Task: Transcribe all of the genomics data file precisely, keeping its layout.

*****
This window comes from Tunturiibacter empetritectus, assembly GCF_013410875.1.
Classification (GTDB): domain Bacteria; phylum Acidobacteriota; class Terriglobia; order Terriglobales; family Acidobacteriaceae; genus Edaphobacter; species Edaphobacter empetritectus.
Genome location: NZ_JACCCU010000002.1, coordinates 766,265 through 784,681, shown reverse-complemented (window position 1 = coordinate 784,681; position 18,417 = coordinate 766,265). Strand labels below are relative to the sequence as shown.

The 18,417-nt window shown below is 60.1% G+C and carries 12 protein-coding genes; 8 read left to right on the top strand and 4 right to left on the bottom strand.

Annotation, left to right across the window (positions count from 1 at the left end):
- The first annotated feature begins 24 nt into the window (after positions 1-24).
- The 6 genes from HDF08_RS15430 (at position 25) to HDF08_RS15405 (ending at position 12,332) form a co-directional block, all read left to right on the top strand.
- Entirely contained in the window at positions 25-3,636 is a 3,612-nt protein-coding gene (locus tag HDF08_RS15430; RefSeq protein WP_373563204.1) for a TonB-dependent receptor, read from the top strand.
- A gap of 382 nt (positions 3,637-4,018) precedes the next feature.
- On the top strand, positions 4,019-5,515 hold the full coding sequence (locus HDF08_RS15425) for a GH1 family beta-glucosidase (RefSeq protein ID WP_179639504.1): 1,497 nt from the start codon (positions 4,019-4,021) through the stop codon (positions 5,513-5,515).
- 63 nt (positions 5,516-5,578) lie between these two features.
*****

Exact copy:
This window comes from Tunturiibacter empetritectus, assembly GCF_013410875.1.
Classification (GTDB): domain Bacteria; phylum Acidobacteriota; class Terriglobia; order Terriglobales; family Acidobacteriaceae; genus Edaphobacter; species Edaphobacter empetritectus.
Genome location: NZ_JACCCU010000002.1, coordinates 766,265 through 784,681, shown reverse-complemented (window position 1 = coordinate 784,681; position 18,417 = coordinate 766,265). Strand labels below are relative to the sequence as shown.

The 18,417-nt window shown below is 60.1% G+C and carries 12 protein-coding genes; 8 read left to right on the top strand and 4 right to left on the bottom strand.

Annotation, left to right across the window (positions count from 1 at the left end):
- The first annotated feature begins 24 nt into the window (after positions 1-24).
- The 6 genes from HDF08_RS15430 (at position 25) to HDF08_RS15405 (ending at position 12,332) form a co-directional block, all read left to right on the top strand.
- Entirely contained in the window at positions 25-3,636 is a 3,612-nt protein-coding gene (locus tag HDF08_RS15430; RefSeq protein WP_373563204.1) for a TonB-dependent receptor, read from the top strand.
- A gap of 382 nt (positions 3,637-4,018) precedes the next feature.
- On the top strand, positions 4,019-5,515 hold the full coding sequence (locus HDF08_RS15425) for a GH1 family beta-glucosidase (RefSeq protein ID WP_179639504.1): 1,497 nt from the start codon (positions 4,019-4,021) through the stop codon (positions 5,513-5,515).
- 63 nt (positions 5,516-5,578) lie between these two features.